Saturday, June 2, 2018

But everybody goes

English novelist Thomas Hardy was born on this day in 1840. In his novel Jude the Obscure, as his hero lay dying alone, Hardy wrote:

"Nobody came, because nobody does."

Sunday, May 27, 2018

Pick your poison

French novelist Louise-Ferdinand Celine was born on this day in 1894. In Journey to the End of the Night, he wrote:

"For the poor of this world, two major ways of expiring are available: either by the absolute indifference of your fellow men in peace time, or by the homicidal passion of these same when war breaks out."

Monday, April 13, 2015

Waiting for a good word

Irish poet and playwright Samuel Beckett (Waiting for Godot) was born on this day in 1906.

"It (Waiting for Godot) is pretentious gibberish, without any claim to importance whatsoever...It's just a waste of everybody's time and it makes me ashamed to think that such balls could be taken seriously for a moment." -- Noel Coward.

Thursday, May 17, 2012

Or even every once in a while

British Prime Minister Benjamin Disraeli was born on this day in 1804. He said:

"It destroys one's nerves to be amiable to the same human being every day."

Wednesday, May 9, 2012

Whatever you say, dear

Autnor J. M. Barrie (Peter Pan) was born on this day in 1860.

"Every man that is high up," Barrie wrote, "likes to think that he has done it all by himself; and the wife smiles, and lets it go at that."

Tuesday, May 8, 2012

Also, persuading people that nonsense is sense

Harry S Truman was born on this day in 1884.

"I sit here all day," Truman said, "trying to do the things they ought to have sense enough to do without my persuading them. That's all the powers of the President amount to."

Sounds modest enough, but to read another take on the matter, see Gore Vidal on Truman

Sunday, November 16, 2008

So she tells us

November 15, 1887 -- Poet Marianne Moore born. She wrote:

"The passion for setting people right is in itself an afflictive disease. Distaste which takes no credit to itself is best."

Friday, November 7, 2008

Now go, and sin no more

Also on this day, in 1918, evangelist Billy Graham was born.

"Current evangelism is as far as one can go in the pursuit of faith without works. Graham has brought to perfection the notion of a global parish, that is, no parish at all. He is relieved of the need to make private visits, to gather boxes of old clothes in the church basement, to perform weddings, bury the dead, to encourage rummage-sales and pie-suppers. Not only is he relieved, but the saved are also...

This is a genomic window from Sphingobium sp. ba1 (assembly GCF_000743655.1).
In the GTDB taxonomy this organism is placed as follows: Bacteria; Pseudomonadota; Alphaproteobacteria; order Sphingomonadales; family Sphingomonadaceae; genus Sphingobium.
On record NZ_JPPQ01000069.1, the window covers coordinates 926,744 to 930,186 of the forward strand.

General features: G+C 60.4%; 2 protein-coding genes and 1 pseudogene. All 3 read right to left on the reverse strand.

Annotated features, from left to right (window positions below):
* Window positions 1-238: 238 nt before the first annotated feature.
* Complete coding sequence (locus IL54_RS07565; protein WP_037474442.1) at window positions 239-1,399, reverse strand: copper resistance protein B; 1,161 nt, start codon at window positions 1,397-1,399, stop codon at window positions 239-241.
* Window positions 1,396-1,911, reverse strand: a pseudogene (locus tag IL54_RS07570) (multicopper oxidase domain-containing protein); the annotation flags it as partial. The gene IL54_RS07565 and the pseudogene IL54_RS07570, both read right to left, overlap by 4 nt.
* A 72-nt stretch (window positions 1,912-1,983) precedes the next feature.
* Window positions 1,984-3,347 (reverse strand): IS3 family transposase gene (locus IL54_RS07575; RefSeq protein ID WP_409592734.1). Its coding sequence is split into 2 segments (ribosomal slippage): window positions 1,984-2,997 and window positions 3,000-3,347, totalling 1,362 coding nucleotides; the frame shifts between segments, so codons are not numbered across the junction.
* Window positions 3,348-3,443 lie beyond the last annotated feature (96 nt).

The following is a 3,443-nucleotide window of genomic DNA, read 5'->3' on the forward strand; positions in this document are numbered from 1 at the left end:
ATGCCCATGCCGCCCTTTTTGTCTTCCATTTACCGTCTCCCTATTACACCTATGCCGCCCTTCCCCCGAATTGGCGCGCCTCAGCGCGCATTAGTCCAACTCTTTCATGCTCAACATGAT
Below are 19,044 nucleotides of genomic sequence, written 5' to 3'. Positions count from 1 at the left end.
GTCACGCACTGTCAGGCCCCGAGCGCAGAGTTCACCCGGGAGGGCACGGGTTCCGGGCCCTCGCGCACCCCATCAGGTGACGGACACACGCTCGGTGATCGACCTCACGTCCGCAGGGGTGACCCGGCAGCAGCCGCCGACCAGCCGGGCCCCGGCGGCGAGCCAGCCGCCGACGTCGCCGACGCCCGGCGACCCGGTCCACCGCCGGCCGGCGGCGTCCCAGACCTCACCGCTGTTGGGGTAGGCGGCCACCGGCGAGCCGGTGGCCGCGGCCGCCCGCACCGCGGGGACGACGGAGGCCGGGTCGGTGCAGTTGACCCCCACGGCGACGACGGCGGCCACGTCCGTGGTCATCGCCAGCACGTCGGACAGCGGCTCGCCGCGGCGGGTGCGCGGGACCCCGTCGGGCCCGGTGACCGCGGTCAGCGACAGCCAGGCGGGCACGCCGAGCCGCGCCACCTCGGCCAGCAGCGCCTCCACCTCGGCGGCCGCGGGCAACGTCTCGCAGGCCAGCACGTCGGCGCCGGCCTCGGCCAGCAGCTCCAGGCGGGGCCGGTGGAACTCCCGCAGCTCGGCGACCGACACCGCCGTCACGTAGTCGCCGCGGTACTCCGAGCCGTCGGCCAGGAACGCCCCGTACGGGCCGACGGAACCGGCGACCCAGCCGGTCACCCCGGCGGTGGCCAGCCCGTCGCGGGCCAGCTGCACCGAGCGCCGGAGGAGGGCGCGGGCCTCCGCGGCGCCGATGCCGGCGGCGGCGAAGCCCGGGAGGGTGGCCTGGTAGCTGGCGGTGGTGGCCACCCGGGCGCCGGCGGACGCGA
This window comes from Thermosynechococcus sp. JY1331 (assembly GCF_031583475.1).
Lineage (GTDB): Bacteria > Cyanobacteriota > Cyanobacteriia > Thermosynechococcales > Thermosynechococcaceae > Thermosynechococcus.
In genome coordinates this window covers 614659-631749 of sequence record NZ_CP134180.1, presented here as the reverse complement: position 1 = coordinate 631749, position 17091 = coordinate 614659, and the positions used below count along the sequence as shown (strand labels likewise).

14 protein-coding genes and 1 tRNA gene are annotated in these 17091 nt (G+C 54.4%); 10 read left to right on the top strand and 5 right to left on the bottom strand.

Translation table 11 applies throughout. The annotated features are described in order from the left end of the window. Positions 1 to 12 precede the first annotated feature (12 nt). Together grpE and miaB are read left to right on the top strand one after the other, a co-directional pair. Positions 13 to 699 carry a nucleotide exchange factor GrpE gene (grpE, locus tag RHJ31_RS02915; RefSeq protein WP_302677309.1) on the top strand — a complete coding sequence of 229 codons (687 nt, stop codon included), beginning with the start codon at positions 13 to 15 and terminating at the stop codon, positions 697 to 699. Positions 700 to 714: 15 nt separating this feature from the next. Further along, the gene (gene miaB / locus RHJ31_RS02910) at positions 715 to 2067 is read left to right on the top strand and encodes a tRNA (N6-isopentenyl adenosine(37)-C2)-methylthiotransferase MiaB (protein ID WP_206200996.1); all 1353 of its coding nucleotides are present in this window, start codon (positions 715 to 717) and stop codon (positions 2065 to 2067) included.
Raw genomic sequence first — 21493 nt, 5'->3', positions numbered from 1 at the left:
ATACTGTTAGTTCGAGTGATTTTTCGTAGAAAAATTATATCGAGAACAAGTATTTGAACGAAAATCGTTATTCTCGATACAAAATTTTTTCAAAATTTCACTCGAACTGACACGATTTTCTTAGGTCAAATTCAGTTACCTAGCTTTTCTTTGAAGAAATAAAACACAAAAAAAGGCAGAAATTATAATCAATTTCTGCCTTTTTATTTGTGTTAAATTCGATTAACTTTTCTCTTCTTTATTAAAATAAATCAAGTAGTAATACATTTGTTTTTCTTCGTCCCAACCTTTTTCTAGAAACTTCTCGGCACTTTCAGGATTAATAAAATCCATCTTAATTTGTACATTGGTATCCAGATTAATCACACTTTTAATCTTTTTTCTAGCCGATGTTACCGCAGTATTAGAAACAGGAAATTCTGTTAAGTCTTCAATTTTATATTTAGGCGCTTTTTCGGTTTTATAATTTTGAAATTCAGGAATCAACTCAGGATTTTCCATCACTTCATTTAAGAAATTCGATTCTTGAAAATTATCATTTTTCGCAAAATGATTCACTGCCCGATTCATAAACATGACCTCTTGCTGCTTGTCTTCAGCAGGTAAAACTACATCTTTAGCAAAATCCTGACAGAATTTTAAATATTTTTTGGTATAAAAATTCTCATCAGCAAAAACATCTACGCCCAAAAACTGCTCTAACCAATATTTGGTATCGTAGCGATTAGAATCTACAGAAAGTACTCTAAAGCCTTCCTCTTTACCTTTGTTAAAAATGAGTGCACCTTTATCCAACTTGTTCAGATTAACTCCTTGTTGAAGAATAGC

"With their salvation kits, they are like patients making a single visit to a clinic and who are therefore recorded in the cure statistics." -- Elizabeth Hardwick.

Not at the same time, however

French author and existentialist Albert Camus was born on this day in 1913. He said:

"A single sentence will suffice for modern man: He fornicated and read the papers."

Not a real kick for him

November 6, 1869 -- First college football game played.

"To watch a football game is to be in prolonged neurotic doubt as to what you're seeing." -- Jacques Barzun.

Tuesday, November 4, 2008

Wonder if Rogers ever met this man

Humorist Will Rogers was born on this day in 1897. Despite his immense popularity and his reputation for biting political commentary, not everyone was a fan.

"The bosom friend ofd senators and congressmen was about as daring as an early Shirley Temple movie." -- James Thurber.

Oh, be quiet and leave us alone

November 3, 1901 -- French novelist and statesman Andre Malraux was born. He wrote:

"Men fear silence as they fear solitude, because both of them give them a glimpse of the terror of life's nothingness."

Saturday, November 1, 2008

Welcome to November

Holiday of the Month: Thanksgiving.

"Americans are a race of convicts and ought to be thankful for anything we allow them short of hanging." -- Samuel Johnson.

Truth is not always beautiful

October 31 -- John Keats was born in 1795.

"I know that poetry is indispensable, but to what?" -- Jean Cocteau.

Fellow poet and contemporary Lord Byron called Keats "that dirty little blackguard."

Thursday, October 30, 2008

He didn't even read his obituary

English dramatist Richard Sheridan was born on this day in 1751. He wrote:

"The newspapers! Sir, they are the most villanous--licentious--abominable--infernal--not that I ever read them--no--I make it a rule never to look into a newspaper."